Hammers -- To pein the edges of dovetails and rivets, a ball pein hammer is necessary. A large engineers type is no good, as its size and weight cause more problems than solutions. The peining process is more like the incessant tapping of a woodpecker than the steady clang of heavy machinery. One or two light-weight ball pein hammers will be necessary. Make sure that the hammers are of reasonable quality, and that their heads are in good condition.

Anvils -- Although a proper anvil is not necessary, you will need something on which to hammer and pein. Depending on the size and type of plane you're making, anything from an industrial sized 500lb blacksmiths anvil down to a 3 inch square block of steel can be used - and I've used them both. Sometimes it may be desirable to drill one or two shallow holes in the top of the block to aid in the peining of rivets so that the plane is not rocking on the opposite end of the rivet but, generally speaking, the top should otherwise be smooth and free of defects.

Measuring, Marking and Layout Tools

It is important to at least be reasonably accurate when making planes. While it may not matter if the back of your plane handle extends 1/4" further than you intended it to, it would be absolutely devastating if the dovetails on your side plates were out by the same margin. The easiest solution then, would be to simply remark and start again, and try to forget the many hours of work that were wasted. Of course I'm not trying to take away any of that "unknown" evolutionary or intuitive aspects that are often present in the creation of various things, but it must be stressed and understood that some measurements are extremely important if the finished article is to function properly. After all, if you want sloppy or inefficient tools, then there are plenty of them out there to buy, without having to build your own.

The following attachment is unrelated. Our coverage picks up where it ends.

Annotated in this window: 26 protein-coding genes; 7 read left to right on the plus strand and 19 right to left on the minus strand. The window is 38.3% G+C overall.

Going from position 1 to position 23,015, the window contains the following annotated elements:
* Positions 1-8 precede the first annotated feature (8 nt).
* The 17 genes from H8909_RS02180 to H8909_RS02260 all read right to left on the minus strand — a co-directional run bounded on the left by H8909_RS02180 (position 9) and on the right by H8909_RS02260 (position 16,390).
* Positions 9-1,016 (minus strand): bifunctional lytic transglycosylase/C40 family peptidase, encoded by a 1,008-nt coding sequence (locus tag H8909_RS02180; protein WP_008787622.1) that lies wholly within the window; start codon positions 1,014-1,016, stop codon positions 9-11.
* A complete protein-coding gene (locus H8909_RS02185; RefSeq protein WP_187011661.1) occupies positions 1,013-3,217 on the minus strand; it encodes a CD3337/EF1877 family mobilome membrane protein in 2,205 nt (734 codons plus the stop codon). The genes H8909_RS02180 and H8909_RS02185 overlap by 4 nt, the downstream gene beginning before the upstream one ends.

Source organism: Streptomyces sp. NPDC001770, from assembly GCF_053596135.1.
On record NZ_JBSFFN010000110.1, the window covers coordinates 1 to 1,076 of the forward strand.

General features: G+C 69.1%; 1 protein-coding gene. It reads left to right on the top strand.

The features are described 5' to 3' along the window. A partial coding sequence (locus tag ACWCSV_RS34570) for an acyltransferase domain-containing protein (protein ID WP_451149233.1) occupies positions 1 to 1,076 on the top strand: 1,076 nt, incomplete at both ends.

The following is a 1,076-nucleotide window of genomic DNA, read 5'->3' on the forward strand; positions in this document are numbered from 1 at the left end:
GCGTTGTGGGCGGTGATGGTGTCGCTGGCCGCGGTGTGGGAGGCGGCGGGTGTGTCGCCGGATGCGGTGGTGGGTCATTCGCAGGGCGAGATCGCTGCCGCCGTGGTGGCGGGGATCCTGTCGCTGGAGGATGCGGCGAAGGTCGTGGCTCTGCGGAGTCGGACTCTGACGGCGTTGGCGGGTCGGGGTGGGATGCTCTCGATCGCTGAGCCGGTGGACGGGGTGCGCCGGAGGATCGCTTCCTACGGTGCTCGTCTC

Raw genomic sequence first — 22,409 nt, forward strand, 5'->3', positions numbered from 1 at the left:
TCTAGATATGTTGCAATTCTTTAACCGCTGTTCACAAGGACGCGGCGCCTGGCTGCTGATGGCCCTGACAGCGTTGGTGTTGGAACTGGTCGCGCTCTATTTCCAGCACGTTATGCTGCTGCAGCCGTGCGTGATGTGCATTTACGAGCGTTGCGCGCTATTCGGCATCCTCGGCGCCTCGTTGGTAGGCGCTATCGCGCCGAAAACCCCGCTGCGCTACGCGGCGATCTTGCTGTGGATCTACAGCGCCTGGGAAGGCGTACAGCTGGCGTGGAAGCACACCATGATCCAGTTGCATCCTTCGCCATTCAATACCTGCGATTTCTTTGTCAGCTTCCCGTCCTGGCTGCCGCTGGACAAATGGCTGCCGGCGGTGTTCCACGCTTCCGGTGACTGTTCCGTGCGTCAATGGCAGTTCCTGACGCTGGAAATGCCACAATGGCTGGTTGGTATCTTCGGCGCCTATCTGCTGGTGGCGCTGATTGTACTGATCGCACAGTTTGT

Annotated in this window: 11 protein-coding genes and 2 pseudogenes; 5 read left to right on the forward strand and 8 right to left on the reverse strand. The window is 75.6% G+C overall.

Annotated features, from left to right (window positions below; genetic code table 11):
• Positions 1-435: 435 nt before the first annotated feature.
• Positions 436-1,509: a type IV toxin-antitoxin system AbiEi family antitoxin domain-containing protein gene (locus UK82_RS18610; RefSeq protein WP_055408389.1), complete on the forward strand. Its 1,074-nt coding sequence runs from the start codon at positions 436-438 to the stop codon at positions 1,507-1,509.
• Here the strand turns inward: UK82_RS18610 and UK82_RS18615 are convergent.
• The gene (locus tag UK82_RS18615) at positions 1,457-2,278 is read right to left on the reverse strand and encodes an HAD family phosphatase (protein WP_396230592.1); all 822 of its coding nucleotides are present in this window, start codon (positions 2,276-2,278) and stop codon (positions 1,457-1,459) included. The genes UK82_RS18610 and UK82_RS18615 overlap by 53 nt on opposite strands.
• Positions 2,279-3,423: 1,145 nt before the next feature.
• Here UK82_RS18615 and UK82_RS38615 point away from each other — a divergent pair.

Rules -- An accurate steel rule or two will be needed for making planes. It's not important whether they are imperial or metric, as long as they're able to be clearly read. Both a 6" and a 12" rule will be adequate for our needs however, like squares, I tend to have quite a few of them about. A rule with a conversion table stamped on the back is also an advantage.

Squares -- Good quality squares - preferably machinists try squares - should be used for plane making. I tend to have quite a few squares around the workshop, just so I have no excuse for not using one, but you really only need one or two squares. You must make sure that each square is in fact square. Or your accuracy will be compromised. A woodworkers square will work fine if you don't have a machinists square - as will a combination square. The added bonus of a combination square is that it comes complete with a protractor head and bevel gauge for measuring and marking angles -- very useful for working out bedding angles.

Bevels -- If you don't have a combination square, then you may have to buy a sliding bevel. Although a machinists bevel is preferable for accuracy, a woodworkers sliding bevel will suffice. A protractor will also be needed to mark degrees and angles.

Awls & Scribes -- Nothing fancy here. Just anything that can be used to lightly mark the surfaces in the metal prior to drilling or cutting. A nice hard tool steel is useful, but anything that can be used on wood will also work for metal.

Marking Gauges & Dovetail Markers -- Another tool that is useful is a marking gauge to mark the depth of cut for the dovetails. While a wooden marking gauge will work, one made of metal will be much more durable. A dovetail marker or template will also save time and help increase accuracy, but you can mark out dovetails without it by just "sighting" them, then truing them up as you file.

This concludes the article on basic tools. Further down the track I'll look into additional and more specialized tools that can be very useful indeed in making metal and infill planes.